Following an April 21 presentation in Washington D.C., the U.S. Army Corps of Engineers Civil Works Review Board approved the release of the final integrated report ad environmental impact statement for the Encinitas-Solana Beach Coastal Storm Damage Protection Project.
“A tremendous amount of hard work and dedication over nearly 15 years was realized yesterday,” said Col. Kim Colloton, commander of the Corps’ Los Angeles District. “We received a unanimous 5-0 vote in favor of our recommended plan! We now have approval to release the reports for state and agency review –getting us closer to a Chief of Engineers Report.”
The five-member board voted to approve the study, which proposes methods to reduce storm-induced damage along the cities’ shorelines. The board took that action after presentations by South Pacific Division Commander Brig. Gen. Mark Toy, Colloton, Encinitas Mayor Kristin Gaspar and Solana Beach Mayor Lesa Heebner.
The review board culminated the study investigating a variety of methods to reduce the effects of erosion along the cities’ shorelines and included an independent external peer review by the private sector on Corps policy and technical issues.
Among potential actions were managed retreat of the shoreline, construction of revetments, seawalls, groins and breakwaters, notchfill and beach nourishment. The study ruled out all alternatives except hybrid (notchfill and beach nourishment) and beach nourishment.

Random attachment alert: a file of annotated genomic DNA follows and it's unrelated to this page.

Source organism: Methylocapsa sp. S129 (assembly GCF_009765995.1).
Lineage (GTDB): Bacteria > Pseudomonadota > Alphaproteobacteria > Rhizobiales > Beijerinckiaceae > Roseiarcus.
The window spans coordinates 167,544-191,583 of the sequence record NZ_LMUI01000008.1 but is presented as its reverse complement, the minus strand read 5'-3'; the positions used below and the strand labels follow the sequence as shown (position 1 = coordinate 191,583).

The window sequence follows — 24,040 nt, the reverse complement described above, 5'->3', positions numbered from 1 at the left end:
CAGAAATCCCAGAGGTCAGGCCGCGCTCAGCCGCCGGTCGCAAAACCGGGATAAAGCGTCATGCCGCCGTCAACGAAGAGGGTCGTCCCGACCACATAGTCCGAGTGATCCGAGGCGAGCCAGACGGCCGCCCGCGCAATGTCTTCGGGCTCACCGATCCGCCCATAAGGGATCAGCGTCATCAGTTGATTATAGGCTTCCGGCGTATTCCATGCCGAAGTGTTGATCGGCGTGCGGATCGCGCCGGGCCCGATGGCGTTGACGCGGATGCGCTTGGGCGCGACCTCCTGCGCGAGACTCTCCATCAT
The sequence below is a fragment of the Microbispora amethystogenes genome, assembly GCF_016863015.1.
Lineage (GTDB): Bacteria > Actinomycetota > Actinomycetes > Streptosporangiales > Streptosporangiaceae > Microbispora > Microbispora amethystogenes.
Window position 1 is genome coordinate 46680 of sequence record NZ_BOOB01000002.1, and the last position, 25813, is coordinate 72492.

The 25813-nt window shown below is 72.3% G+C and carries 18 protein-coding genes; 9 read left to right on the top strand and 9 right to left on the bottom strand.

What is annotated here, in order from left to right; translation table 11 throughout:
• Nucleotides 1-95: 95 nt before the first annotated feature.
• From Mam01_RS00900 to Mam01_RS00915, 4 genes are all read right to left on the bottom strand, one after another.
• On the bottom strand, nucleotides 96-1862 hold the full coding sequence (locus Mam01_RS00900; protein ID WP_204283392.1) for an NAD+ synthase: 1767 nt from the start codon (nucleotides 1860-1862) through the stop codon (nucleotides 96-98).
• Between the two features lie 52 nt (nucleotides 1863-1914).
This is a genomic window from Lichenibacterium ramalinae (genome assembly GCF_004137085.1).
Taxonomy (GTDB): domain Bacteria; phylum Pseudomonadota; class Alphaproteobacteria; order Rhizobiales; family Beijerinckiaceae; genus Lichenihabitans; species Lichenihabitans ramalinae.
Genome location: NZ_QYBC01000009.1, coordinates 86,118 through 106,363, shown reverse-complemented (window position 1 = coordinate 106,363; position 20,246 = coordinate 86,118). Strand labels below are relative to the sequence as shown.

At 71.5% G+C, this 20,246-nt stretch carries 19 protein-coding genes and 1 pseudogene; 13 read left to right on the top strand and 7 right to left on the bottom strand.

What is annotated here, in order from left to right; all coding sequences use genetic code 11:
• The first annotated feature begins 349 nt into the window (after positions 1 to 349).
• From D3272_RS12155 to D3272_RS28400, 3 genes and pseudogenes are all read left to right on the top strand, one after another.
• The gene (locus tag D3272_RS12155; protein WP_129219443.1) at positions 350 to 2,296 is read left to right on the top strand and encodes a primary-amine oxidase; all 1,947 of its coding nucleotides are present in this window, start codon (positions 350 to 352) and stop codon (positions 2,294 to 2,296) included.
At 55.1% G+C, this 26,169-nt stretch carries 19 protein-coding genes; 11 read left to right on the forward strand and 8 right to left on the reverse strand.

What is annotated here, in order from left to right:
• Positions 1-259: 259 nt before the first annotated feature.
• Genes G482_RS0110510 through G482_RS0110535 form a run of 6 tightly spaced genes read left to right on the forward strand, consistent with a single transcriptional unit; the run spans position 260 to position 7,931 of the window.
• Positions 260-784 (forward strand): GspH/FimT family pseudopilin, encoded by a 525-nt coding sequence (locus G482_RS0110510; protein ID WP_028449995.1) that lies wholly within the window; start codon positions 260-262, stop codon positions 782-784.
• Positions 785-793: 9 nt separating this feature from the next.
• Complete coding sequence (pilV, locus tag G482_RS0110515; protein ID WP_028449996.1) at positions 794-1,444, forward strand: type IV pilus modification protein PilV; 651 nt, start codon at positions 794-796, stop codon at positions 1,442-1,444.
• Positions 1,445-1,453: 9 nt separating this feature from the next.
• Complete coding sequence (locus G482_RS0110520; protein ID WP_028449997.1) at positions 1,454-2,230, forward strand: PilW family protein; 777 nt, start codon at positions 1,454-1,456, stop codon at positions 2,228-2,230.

Planners looked at the costs and benefits of periodically widening the beach. Crunching the numbers told the planners the most effective and economical methods for the two shorelines.
For Encinitas, the final plan calls for widening the beach by 50 feet by placing 340,000 cubic yards of beach sand along a 7,800-foot stretch of shoreline and adding an additional 220,000 cubic yards every five years.
For Solana Beach, the final plan calls for widening the beach by 150 feet by placing 700,000 cubic yards of beach sand along a 7,200-foot stretch of shoreline and adding an additional 290,000 cubic yards every 10 years.
The material will be acquired from two borrow sites located off Encinitas/Solana Beach and one off Mission Beach. The total cost of the 50-year project will be about $165 million, about $87 million from the federal government and $78 million from the non-federal local sponsors.